213 @@table_name_suffix = ""
214
215 # Indicate whether or not table names should be the pluralized versions of the corresponding class names.
216 # If true, this the default table name for a +Product+ class will be +products+. If false, it would just be +product+.
217 # See table_name for the full rules on table/class naming. This is true, by default.
218 cattr_accessor :pluralize_table_names
219 @@pluralize_table_names = true
220
221 # When turned on (which is default), all associations are included using "load". This mean that any change is instant in cached
222 # environments like mod_ruby or FastCGI. When set to false, "require" is used, which is faster but requires server restart to
223 # be effective.
224 @@reload_associations = true
225 cattr_accessor :reload_associations
226
227 @@associations_loaded = []
228 cattr_accessor :associations_loaded
229
230 class << self # Class methods
231 # Returns objects for the records responding to either a specific id (1), a list of ids (1, 5, 6) or an array of ids.
232 # If only one ID is specified, that object is returned directly. If more than one ID is specified, an array is returned.
233 # Examples:
234 # Person.find(1) # returns the object for ID = 1
235 # Person.find(1, 2, 6) # returns an array for objects with IDs in (1, 2, 6)
236 # Person.find([7, 17]) # returns an array for objects with IDs in (7, 17)
237 # +RecordNotFound+ is raised if no record can be found.
238 def find(*ids)
239 ids = ids.flatten.compact.uniq
240
241 if ids.length > 1
242 ids_list = ids.map{ |id| "'#{sanitize(id)}'" }.join(", ")
243 objects = find_all("#{primary_key} IN (#{ids_list})", primary_key)
244
245 if objects.length == ids.length
246 return objects
247 else
248 raise RecordNotFound, "Couldn't find #{name} with ID in (#{ids_list})"
249 end
250 elsif ids.length == 1
251 id = ids.first
252 sql = "SELECT * FROM #{table_name} WHERE #{primary_key} = '#{sanitize(id)}'"
253 sql << " AND #{type_condition}" unless descends_from_active_record?
254
255 if record = connection.select_one(sql, "#{name} Find")
256 instantiate(record)
257 else
258 raise RecordNotFound, "Couldn't find #{name} with ID = #{id}"
259 end
260 else
261 raise RecordNotFound, "Couldn't find #{name} without an ID"
262 end
263 end
264
265 # Works like find, but the record matching +id+ must also meet the +conditions+.
266 # +RecordNotFound+ is raised if no record can be found matching the +id+ or meeting the condition.
267 # Example:
268 # Person.find_on_conditions 5, "first_name LIKE '%dav%' AND last_name = 'heinemeier'"
269 def find_on_conditions(id, conditions)
270 find_first("#{primary_key} = '#{sanitize(id)}' AND #{sanitize_conditions(conditions)}") ||
271 raise(RecordNotFound, "Couldn't find #{name} with #{primary_key} = #{id} on the condition of #{conditions}")
272 end
273
274 # Returns an array of all the objects that could be instantiated from the associated
275 # table in the database. The +conditions+ can be used to narrow the selection of objects (WHERE-part),
276 # such as by "color = 'red'", and arrangement of the selection can be done through +orderings+ (ORDER BY-part),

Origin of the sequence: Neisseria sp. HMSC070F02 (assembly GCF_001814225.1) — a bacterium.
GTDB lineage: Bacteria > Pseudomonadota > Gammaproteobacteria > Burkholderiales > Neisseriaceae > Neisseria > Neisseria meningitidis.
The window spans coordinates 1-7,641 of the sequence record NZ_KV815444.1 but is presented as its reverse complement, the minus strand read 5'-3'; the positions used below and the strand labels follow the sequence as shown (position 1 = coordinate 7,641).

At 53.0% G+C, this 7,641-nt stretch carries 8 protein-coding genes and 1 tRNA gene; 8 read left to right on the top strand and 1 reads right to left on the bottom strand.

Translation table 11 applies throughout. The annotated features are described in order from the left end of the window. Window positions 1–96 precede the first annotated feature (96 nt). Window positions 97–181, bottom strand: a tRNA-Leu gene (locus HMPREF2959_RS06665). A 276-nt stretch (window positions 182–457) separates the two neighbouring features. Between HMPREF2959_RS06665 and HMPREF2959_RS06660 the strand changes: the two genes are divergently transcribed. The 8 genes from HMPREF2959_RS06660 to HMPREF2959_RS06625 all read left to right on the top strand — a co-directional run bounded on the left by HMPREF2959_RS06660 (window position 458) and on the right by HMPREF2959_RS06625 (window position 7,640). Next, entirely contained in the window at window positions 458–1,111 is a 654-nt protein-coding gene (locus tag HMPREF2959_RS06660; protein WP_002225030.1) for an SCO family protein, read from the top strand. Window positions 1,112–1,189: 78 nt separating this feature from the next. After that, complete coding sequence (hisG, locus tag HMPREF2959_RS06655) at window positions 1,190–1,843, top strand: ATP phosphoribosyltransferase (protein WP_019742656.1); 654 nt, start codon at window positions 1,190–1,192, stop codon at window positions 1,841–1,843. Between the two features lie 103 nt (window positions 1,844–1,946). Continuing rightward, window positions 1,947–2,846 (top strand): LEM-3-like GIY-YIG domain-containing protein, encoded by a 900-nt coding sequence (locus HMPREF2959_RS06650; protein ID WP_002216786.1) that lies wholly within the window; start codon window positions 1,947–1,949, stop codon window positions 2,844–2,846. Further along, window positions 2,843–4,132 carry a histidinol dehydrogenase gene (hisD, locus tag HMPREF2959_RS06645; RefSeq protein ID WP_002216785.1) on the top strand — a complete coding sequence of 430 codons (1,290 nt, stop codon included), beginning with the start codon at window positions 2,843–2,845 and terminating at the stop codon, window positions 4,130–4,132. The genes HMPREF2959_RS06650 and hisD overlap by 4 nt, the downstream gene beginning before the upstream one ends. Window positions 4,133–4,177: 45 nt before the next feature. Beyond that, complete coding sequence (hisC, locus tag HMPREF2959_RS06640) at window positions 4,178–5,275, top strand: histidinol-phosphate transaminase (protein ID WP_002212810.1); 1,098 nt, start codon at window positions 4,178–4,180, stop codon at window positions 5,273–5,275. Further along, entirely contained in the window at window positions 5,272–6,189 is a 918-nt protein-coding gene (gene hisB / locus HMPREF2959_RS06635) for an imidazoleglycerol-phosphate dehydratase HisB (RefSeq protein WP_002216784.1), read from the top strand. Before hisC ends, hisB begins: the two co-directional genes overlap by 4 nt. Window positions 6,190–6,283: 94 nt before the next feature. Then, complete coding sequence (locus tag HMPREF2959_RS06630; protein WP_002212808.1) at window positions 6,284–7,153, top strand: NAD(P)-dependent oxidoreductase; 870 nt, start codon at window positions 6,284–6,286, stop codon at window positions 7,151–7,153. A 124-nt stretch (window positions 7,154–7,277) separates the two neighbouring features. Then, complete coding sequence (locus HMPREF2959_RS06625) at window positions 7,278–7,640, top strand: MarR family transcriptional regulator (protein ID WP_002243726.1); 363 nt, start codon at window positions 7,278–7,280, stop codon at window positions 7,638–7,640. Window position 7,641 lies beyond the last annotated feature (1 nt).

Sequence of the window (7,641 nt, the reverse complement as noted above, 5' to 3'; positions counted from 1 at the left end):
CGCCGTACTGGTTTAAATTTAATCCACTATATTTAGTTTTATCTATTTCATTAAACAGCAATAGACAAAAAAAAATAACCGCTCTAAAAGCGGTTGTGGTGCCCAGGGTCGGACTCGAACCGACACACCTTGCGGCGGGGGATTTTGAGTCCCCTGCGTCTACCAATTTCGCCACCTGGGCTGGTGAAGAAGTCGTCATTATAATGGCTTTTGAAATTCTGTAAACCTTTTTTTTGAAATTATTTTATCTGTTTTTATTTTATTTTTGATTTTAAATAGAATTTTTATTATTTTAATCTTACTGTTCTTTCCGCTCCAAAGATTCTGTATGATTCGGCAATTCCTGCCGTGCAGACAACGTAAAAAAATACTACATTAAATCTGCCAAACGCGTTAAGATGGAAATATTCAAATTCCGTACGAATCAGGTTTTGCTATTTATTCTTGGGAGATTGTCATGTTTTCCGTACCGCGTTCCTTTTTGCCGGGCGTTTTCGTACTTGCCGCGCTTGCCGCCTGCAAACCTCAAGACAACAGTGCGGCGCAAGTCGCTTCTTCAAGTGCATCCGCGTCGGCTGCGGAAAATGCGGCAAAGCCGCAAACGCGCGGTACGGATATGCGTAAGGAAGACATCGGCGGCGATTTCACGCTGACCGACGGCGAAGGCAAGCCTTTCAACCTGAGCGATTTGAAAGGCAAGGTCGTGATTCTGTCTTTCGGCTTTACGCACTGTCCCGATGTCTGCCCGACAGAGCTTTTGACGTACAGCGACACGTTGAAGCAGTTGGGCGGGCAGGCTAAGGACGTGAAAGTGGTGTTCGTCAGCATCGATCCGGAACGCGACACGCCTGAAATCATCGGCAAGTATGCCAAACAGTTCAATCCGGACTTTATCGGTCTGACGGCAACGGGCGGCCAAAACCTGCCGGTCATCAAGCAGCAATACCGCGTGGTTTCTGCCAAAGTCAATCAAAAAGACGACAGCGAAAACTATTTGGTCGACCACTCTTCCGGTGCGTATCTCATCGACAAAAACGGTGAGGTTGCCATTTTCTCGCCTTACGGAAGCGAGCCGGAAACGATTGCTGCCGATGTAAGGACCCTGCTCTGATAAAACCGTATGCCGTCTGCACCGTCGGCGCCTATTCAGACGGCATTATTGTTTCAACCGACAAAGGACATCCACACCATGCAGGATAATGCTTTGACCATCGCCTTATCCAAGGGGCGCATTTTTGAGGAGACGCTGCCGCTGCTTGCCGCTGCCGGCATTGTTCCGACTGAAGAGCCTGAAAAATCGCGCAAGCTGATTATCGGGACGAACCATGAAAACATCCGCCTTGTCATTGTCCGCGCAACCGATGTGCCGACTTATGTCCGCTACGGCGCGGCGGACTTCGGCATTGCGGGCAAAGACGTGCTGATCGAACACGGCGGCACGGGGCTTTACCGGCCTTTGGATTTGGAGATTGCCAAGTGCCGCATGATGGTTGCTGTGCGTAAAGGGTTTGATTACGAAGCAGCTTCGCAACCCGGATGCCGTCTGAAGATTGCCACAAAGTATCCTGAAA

277 # such as by "last_name, first_name DESC". A maximum of returned objects can be specified in +limit+. Example:
278 # Project.find_all "category = 'accounts'", "last_accessed DESC", 15
279 def find_all(conditions = nil, orderings = nil, limit = nil, joins = nil)
280 sql = "SELECT * FROM #{table_name} "
281 sql << "#{joins} " if joins
282 add_conditions!(sql, conditions)
283 sql << "ORDER BY #{orderings} " unless orderings.nil?
284 sql << "LIMIT #{limit} " unless limit.nil?
285
286 find_by_sql(sql)
287 end
288
289 # Works like find_all, but requires a complete SQL string. Example:
290 # Post.find_by_sql "SELECT p.*, c.author FROM posts p, comments c WHERE p.id = c.post_id"
291 def find_by_sql(sql)
292 connection.select_all(sql, "#{name} Load").inject([]) { |objects, record| objects << instantiate(record) }
293 end
294
295 # Returns the object for the first record responding to the conditions in +conditions+,
296 # such as "group = 'master'". If more than one record is returned from the query, it's the first that'll
297 # be used to create the object. In such cases, it might be beneficial to also specify
298 # +orderings+, like "income DESC, name", to control exactly which record is to be used. Example:
299 # Employee.find_first "income > 50000", "income DESC, name"
300 def find_first(conditions = nil, orderings = nil)
301 sql = "SELECT * FROM #{table_name} "
302 add_conditions!(sql, conditions)
303 sql << "ORDER BY #{orderings} " unless orderings.nil?
304 sql << "LIMIT 1"
305
306 record = connection.select_one(sql, "#{name} Load First")
307 instantiate(record) unless record.nil?
308 end
309
310 # Creates an object, instantly saves it as a record (if the validation permits it), and returns it. If the save
311 # fail under validations, the unsaved object is still returned.
312 def create(attributes = nil)
313 object = new(attributes)
314 object.save
315 object
316 end
317
318 # Finds the record from the passed +id+, instantly saves it with the passed +attributes+ (if the validation permits it),
319 # and returns it. If the save fail under validations, the unsaved object is still returned.
320 def update(id, attributes)
321 object = find(id)
322 object.attributes = attributes
323 object.save
324 object
325 end
326